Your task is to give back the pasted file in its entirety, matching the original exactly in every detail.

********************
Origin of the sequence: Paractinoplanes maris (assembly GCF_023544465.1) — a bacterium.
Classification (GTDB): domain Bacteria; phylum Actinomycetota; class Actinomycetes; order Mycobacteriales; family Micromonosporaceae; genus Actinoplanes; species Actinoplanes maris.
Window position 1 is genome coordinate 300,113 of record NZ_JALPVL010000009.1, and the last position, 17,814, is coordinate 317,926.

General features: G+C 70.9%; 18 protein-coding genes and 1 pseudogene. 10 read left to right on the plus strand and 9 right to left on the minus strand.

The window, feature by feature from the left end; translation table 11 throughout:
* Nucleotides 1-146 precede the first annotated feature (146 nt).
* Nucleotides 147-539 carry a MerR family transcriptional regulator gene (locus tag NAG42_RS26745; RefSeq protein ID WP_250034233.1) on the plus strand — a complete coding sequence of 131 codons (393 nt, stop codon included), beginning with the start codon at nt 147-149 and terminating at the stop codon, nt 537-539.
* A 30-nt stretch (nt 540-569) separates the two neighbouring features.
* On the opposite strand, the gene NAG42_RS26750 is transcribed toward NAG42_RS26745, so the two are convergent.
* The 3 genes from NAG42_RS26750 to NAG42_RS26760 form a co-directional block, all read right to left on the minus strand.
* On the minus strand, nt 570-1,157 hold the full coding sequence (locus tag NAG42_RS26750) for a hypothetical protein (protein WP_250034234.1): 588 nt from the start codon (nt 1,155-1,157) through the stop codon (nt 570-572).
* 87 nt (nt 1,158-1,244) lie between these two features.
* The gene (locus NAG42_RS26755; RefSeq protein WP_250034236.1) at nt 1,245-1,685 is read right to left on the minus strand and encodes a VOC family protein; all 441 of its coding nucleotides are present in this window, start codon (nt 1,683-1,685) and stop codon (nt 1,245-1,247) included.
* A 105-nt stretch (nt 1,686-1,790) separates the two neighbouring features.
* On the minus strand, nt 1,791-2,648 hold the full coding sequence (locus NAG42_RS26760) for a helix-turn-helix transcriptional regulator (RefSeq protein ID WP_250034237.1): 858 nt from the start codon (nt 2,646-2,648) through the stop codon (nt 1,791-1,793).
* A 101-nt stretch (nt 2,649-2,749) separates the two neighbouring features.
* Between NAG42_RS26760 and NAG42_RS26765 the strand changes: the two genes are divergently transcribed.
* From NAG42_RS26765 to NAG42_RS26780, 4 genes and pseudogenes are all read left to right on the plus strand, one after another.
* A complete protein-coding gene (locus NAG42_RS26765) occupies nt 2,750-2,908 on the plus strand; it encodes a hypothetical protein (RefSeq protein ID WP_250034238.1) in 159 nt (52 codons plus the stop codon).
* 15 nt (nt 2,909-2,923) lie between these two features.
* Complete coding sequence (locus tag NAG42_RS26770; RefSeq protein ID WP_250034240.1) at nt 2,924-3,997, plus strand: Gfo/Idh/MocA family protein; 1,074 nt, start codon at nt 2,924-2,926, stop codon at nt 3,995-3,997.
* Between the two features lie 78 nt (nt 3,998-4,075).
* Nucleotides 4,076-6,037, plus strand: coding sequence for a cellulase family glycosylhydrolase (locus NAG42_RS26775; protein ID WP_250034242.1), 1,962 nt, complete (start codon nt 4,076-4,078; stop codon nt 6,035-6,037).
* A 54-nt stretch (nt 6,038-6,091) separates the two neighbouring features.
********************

Origin of the sequence: Paractinoplanes maris (assembly GCF_023544465.1) — a bacterium.
Classification (GTDB): domain Bacteria; phylum Actinomycetota; class Actinomycetes; order Mycobacteriales; family Micromonosporaceae; genus Actinoplanes; species Actinoplanes maris.
Window position 1 is genome coordinate 300,113 of record NZ_JALPVL010000009.1, and the last position, 17,814, is coordinate 317,926.

General features: G+C 70.9%; 18 protein-coding genes and 1 pseudogene. 10 read left to right on the plus strand and 9 right to left on the minus strand.

The window, feature by feature from the left end; translation table 11 throughout:
* Nucleotides 1-146 precede the first annotated feature (146 nt).
* Nucleotides 147-539 carry a MerR family transcriptional regulator gene (locus tag NAG42_RS26745; RefSeq protein ID WP_250034233.1) on the plus strand — a complete coding sequence of 131 codons (393 nt, stop codon included), beginning with the start codon at nt 147-149 and terminating at the stop codon, nt 537-539.
* A 30-nt stretch (nt 540-569) separates the two neighbouring features.
* On the opposite strand, the gene NAG42_RS26750 is transcribed toward NAG42_RS26745, so the two are convergent.
* The 3 genes from NAG42_RS26750 to NAG42_RS26760 form a co-directional block, all read right to left on the minus strand.
* On the minus strand, nt 570-1,157 hold the full coding sequence (locus tag NAG42_RS26750) for a hypothetical protein (protein WP_250034234.1): 588 nt from the start codon (nt 1,155-1,157) through the stop codon (nt 570-572).
* 87 nt (nt 1,158-1,244) lie between these two features.
* The gene (locus NAG42_RS26755; RefSeq protein WP_250034236.1) at nt 1,245-1,685 is read right to left on the minus strand and encodes a VOC family protein; all 441 of its coding nucleotides are present in this window, start codon (nt 1,683-1,685) and stop codon (nt 1,245-1,247) included.
* A 105-nt stretch (nt 1,686-1,790) separates the two neighbouring features.
* On the minus strand, nt 1,791-2,648 hold the full coding sequence (locus NAG42_RS26760) for a helix-turn-helix transcriptional regulator (RefSeq protein ID WP_250034237.1): 858 nt from the start codon (nt 2,646-2,648) through the stop codon (nt 1,791-1,793).
* A 101-nt stretch (nt 2,649-2,749) separates the two neighbouring features.
* Between NAG42_RS26760 and NAG42_RS26765 the strand changes: the two genes are divergently transcribed.
* From NAG42_RS26765 to NAG42_RS26780, 4 genes and pseudogenes are all read left to right on the plus strand, one after another.
* A complete protein-coding gene (locus NAG42_RS26765) occupies nt 2,750-2,908 on the plus strand; it encodes a hypothetical protein (RefSeq protein ID WP_250034238.1) in 159 nt (52 codons plus the stop codon).
* 15 nt (nt 2,909-2,923) lie between these two features.
* Complete coding sequence (locus tag NAG42_RS26770; RefSeq protein ID WP_250034240.1) at nt 2,924-3,997, plus strand: Gfo/Idh/MocA family protein; 1,074 nt, start codon at nt 2,924-2,926, stop codon at nt 3,995-3,997.
* Between the two features lie 78 nt (nt 3,998-4,075).
* Nucleotides 4,076-6,037, plus strand: coding sequence for a cellulase family glycosylhydrolase (locus NAG42_RS26775; protein ID WP_250034242.1), 1,962 nt, complete (start codon nt 4,076-4,078; stop codon nt 6,035-6,037).
* A 54-nt stretch (nt 6,038-6,091) separates the two neighbouring features.